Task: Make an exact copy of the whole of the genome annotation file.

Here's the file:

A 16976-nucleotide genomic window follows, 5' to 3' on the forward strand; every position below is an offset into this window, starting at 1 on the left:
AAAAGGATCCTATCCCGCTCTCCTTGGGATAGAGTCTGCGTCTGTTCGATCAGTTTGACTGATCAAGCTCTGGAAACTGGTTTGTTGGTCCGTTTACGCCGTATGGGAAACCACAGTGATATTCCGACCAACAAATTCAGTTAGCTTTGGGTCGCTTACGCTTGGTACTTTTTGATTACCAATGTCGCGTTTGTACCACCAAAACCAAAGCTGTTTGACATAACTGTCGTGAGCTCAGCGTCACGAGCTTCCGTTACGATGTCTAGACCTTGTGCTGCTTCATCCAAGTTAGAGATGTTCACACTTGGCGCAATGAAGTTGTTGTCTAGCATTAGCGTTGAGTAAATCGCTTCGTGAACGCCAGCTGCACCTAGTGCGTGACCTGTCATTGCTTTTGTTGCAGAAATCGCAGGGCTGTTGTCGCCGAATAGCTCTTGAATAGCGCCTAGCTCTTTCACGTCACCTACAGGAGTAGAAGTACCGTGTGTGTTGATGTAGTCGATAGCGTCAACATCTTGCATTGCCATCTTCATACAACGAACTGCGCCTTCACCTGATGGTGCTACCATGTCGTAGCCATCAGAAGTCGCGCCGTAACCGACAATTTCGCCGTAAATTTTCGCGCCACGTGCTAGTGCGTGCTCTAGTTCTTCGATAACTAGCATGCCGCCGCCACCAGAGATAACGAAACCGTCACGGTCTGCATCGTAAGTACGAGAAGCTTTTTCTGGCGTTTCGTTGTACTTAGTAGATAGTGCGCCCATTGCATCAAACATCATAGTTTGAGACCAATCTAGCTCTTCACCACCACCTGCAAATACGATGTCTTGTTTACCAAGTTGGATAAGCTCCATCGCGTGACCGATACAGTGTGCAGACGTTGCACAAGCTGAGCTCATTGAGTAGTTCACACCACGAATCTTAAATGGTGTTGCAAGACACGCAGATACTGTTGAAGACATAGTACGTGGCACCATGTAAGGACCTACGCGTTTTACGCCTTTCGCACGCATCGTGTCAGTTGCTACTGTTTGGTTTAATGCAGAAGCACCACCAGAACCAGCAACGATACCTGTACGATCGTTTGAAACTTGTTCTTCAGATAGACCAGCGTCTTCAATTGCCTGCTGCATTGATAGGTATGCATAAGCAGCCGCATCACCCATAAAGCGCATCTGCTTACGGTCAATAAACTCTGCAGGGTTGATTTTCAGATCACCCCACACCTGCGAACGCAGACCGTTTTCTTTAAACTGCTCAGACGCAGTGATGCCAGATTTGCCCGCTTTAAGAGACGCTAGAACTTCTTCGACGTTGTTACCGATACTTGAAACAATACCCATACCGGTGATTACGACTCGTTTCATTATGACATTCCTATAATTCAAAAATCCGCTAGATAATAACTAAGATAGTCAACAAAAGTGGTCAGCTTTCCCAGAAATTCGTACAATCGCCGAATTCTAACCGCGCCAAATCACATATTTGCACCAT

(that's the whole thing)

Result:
A 16976-nucleotide genomic window follows, 5' to 3' on the forward strand; every position below is an offset into this window, starting at 1 on the left:
AAAAGGATCCTATCCCGCTCTCCTTGGGATAGAGTCTGCGTCTGTTCGATCAGTTTGACTGATCAAGCTCTGGAAACTGGTTTGTTGGTCCGTTTACGCCGTATGGGAAACCACAGTGATATTCCGACCAACAAATTCAGTTAGCTTTGGGTCGCTTACGCTTGGTACTTTTTGATTACCAATGTCGCGTTTGTACCACCAAAACCAAAGCTGTTTGACATAACTGTCGTGAGCTCAGCGTCACGAGCTTCCGTTACGATGTCTAGACCTTGTGCTGCTTCATCCAAGTTAGAGATGTTCACACTTGGCGCAATGAAGTTGTTGTCTAGCATTAGCGTTGAGTAAATCGCTTCGTGAACGCCAGCTGCACCTAGTGCGTGACCTGTCATTGCTTTTGTTGCAGAAATCGCAGGGCTGTTGTCGCCGAATAGCTCTTGAATAGCGCCTAGCTCTTTCACGTCACCTACAGGAGTAGAAGTACCGTGTGTGTTGATGTAGTCGATAGCGTCAACATCTTGCATTGCCATCTTCATACAACGAACTGCGCCTTCACCTGATGGTGCTACCATGTCGTAGCCATCAGAAGTCGCGCCGTAACCGACAATTTCGCCGTAAATTTTCGCGCCACGTGCTAGTGCGTGCTCTAGTTCTTCGATAACTAGCATGCCGCCGCCACCAGAGATAACGAAACCGTCACGGTCTGCATCGTAAGTACGAGAAGCTTTTTCTGGCGTTTCGTTGTACTTAGTAGATAGTGCGCCCATTGCATCAAACATCATAGTTTGAGACCAATCTAGCTCTTCACCACCACCTGCAAATACGATGTCTTGTTTACCAAGTTGGATAAGCTCCATCGCGTGACCGATACAGTGTGCAGACGTTGCACAAGCTGAGCTCATTGAGTAGTTCACACCACGAATCTTAAATGGTGTTGCAAGACACGCAGATACTGTTGAAGACATAGTACGTGGCACCATGTAAGGACCTACGCGTTTTACGCCTTTCGCACGCATCGTGTCAGTTGCTACTGTTTGGTTTAATGCAGAAGCACCACCAGAACCAGCAACGATACCTGTACGATCGTTTGAAACTTGTTCTTCAGATAGACCAGCGTCTTCAATTGCCTGCTGCATTGATAGGTATGCATAAGCAGCCGCATCACCCATAAAGCGCATCTGCTTACGGTCAATAAACTCTGCAGGGTTGATTTTCAGATCACCCCACACCTGCGAACGCAGACCGTTTTCTTTAAACTGCTCAGACGCAGTGATGCCAGATTTGCCCGCTTTAAGAGACGCTAGAACTTCTTCGACGTTGTTACCGATACTTGAAACAATACCCATACCGGTGATTACGACTCGTTTCATTATGACATTCCTATAATTCAAAAATCCGCTAGATAATAACTAAGATAGTCAACAAAAGTGGTCAGCTTTCCCAGAAATTCGTACAATCGCCGAATTCTAACCGCGCCAAATCACATATTTGCACCAT